Tanya Ednan-Laperouse and Emma Turay are two moms who have suffered every allergy parent’s worst nightmare: the loss of their daughters to anaphylaxis.
Ms Turay’s daughter, 18-year-old Shanté Turay-Thomas, was looking forward to beginning her studies toward a law degree at Sussex University in September 2018 when her life was cut short due to a series of tragic mishaps.
Shanté consumed a food believed to contain hazelnuts and subsequently began experiencing the symptoms of anaphylaxis. She attempted to administer her Emerade brand epinephrine auto-injector which allegedly failed to operate.
Her mother called emergency services but the ambulance took over an hour to arrive because they were mistakenly sent to Shanté’s grandmother’s house six miles away. Upon arriving at the correct address, CPR was administered for 15 minutes to no avail. She died shortly after arriving at the hospital.
Ms Ednan-Laperouse’s daughter, Natasha, was 15-years-old in July 2016 when, after boarding a British Airways flight from London to Nice with her father and a school friend, she ate a sandwich she had purchased at a Pret A Manger shop at Heathrow.
The label on the sandwich made no reference to sesame, to which Natasha was allergic. Despite her father administering two epinephrine auto-injectors during the flight, Natasha suffered cardiac arrest and was later pronounced dead at a French hospital.
“The first time I met Tanya, we just hugged and cried and cried,” recalled Emma to the Daily Mail.
“At the time it was all so raw for me, but she was the first person I had spoken to who really understood what I was going through. She was saying what I was feeling, but wasn’t yet able to put into words.
“We gelled straight away and spoke for quite a while, holding hands to give one another support. I knew we would see each other again.”
Ms Ednan-Laperouse nodded in agreement: “There was immediately a deep connection between us without really knowing each other — I just wanted to put my arms around her.”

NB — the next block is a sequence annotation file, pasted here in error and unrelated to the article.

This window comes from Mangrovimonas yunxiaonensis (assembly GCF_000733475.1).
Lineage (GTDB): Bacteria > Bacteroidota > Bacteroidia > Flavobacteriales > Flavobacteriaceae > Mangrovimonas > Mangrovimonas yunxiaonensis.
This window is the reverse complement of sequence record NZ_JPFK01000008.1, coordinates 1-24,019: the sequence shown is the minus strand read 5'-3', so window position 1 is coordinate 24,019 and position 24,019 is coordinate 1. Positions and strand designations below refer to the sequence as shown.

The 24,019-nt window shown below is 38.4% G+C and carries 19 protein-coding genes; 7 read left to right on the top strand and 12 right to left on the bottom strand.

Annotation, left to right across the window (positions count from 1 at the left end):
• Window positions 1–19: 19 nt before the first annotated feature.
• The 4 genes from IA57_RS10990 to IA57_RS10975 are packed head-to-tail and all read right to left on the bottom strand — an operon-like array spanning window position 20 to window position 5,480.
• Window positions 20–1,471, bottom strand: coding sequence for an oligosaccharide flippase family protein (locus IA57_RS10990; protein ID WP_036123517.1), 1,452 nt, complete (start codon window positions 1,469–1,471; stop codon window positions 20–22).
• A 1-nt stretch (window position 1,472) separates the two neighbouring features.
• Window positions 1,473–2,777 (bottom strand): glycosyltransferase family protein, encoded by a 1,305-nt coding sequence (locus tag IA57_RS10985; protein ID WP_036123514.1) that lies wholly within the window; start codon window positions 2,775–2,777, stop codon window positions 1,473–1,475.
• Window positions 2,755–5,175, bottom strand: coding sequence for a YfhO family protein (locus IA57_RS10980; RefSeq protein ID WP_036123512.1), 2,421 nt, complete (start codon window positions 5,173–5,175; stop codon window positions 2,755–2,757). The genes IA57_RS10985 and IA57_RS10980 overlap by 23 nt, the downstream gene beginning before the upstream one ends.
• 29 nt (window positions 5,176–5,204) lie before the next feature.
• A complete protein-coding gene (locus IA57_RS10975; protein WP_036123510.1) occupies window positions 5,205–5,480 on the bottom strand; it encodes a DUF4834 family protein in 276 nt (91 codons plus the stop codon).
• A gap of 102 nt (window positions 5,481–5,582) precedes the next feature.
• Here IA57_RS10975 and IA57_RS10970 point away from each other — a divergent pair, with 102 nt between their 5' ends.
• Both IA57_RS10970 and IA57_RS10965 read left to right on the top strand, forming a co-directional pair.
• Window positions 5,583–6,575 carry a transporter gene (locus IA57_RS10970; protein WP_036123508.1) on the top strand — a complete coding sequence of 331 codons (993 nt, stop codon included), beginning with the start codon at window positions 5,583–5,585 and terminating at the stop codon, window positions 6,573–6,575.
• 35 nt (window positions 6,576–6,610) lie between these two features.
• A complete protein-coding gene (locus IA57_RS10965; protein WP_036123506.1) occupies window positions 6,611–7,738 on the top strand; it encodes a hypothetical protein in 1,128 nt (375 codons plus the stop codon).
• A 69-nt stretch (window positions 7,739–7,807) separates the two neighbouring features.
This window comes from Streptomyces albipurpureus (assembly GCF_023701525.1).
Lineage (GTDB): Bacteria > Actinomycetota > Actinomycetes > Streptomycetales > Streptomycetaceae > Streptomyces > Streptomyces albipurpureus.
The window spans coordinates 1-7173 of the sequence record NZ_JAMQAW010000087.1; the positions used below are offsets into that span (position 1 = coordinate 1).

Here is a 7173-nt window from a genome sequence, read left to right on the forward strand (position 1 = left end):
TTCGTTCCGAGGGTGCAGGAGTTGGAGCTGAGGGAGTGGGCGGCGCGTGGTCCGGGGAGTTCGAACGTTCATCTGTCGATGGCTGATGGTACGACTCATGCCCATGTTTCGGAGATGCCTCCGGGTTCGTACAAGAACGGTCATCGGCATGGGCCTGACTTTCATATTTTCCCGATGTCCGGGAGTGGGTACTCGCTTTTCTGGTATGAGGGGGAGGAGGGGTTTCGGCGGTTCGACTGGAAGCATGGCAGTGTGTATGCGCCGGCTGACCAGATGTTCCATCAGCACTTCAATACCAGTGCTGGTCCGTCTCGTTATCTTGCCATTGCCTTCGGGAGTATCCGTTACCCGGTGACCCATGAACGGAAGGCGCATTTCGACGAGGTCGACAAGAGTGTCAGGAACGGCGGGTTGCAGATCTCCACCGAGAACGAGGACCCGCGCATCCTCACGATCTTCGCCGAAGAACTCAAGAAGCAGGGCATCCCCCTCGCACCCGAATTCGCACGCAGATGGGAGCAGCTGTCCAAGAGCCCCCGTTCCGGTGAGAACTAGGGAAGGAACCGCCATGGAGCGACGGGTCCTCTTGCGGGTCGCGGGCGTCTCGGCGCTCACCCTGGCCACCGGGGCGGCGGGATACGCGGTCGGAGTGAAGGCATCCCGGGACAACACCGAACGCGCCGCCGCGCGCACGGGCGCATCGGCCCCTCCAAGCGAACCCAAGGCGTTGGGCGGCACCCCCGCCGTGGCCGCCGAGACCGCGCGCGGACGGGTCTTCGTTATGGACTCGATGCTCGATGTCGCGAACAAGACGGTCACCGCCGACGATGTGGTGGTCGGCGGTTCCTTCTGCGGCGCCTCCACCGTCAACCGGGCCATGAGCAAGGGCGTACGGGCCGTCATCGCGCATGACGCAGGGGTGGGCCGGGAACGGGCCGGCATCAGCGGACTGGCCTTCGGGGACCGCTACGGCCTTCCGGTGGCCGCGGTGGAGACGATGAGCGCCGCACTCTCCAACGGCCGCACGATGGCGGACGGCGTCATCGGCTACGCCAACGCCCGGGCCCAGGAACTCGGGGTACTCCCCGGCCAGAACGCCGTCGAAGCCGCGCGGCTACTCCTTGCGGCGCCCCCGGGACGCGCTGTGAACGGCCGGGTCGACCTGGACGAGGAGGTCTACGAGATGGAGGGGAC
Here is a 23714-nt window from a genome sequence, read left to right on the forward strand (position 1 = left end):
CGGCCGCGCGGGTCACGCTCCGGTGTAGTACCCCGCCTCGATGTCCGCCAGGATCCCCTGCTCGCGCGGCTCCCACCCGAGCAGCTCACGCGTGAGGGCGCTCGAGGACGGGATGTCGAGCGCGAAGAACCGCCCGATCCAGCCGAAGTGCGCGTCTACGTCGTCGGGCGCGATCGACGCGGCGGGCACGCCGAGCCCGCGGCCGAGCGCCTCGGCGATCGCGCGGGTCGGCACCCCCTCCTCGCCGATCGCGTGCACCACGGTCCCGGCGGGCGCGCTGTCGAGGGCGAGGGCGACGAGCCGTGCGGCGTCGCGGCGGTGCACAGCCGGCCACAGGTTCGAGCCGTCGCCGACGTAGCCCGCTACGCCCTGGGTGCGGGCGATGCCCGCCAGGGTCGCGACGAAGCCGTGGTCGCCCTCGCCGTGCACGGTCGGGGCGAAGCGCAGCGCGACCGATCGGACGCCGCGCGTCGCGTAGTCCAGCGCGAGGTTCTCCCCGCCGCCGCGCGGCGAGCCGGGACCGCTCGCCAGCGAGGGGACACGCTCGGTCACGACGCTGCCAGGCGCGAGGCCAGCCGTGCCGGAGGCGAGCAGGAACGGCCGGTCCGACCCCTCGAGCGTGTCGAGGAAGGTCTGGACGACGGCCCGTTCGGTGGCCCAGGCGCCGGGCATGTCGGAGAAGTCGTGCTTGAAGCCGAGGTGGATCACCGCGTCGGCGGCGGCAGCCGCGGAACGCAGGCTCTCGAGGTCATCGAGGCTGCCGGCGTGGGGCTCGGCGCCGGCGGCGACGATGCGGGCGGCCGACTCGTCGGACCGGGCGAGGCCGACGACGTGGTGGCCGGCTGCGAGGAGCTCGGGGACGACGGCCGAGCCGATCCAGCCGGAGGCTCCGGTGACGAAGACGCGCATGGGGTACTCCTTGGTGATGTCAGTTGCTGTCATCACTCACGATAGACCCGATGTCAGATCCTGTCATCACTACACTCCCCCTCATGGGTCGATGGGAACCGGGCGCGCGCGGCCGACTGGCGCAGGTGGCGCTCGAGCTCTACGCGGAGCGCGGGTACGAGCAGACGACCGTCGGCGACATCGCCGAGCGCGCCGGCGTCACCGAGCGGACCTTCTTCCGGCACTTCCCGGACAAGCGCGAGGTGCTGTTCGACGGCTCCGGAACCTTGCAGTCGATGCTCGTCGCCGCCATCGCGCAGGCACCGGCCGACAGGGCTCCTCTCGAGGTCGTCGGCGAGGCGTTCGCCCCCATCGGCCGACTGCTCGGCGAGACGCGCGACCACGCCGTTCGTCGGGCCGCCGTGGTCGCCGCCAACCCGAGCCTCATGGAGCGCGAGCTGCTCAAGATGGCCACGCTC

Tanya supported Emma while she was forced to endure the horrors of the inquest into Shanté’s death, attending the hearings most days.
“We felt we needed to be on the journey together, and it was very comforting for me to know Tanya was there,” said Emma.
Tanya added: “When you have both lost a child, you can feel the other person’s pain as if it is your own.
“We have talked for hours about our girls, sharing the joy of them and the loss, and we still keep in touch regularly, checking in with one another on the difficult days, asking how the other is feeling.”
After the coroner investigating Shanté’s death noted the absence of a single person responsible for allergies in the UK’s National Health Service, the two women decided they needed to take action to prevent similar tragedies from befalling others in the future.
This week, the women are launching a campaign to demand the government appoint an allergy czar responsible for championing the health, safety, and welfare of the UK’s food allergy sufferers.
We at SnackSafely.com applaud the efforts of Ms Ednan-Laperouse and Ms Turay and believe their concept of a single person responsible for the health and safety of the allergic population — estimated to number some 32 million people in the US — should be adopted here in the US by the Department of Health and Human Services.
Much like Dr Anthony Fauci coordinates the US government response to the current COVID pandemic, that person (call him or her the “US Allergy Czar”) would be responsible for ensuring the welfare of the allergic community by coordinating the government’s efforts related to food allergy, celiac disease, EoE, FPIES, et al across the FDA, CDC, and other federal agencies.
What do you think? Would you support a petition calling for the creation of such a post? Please let us know below.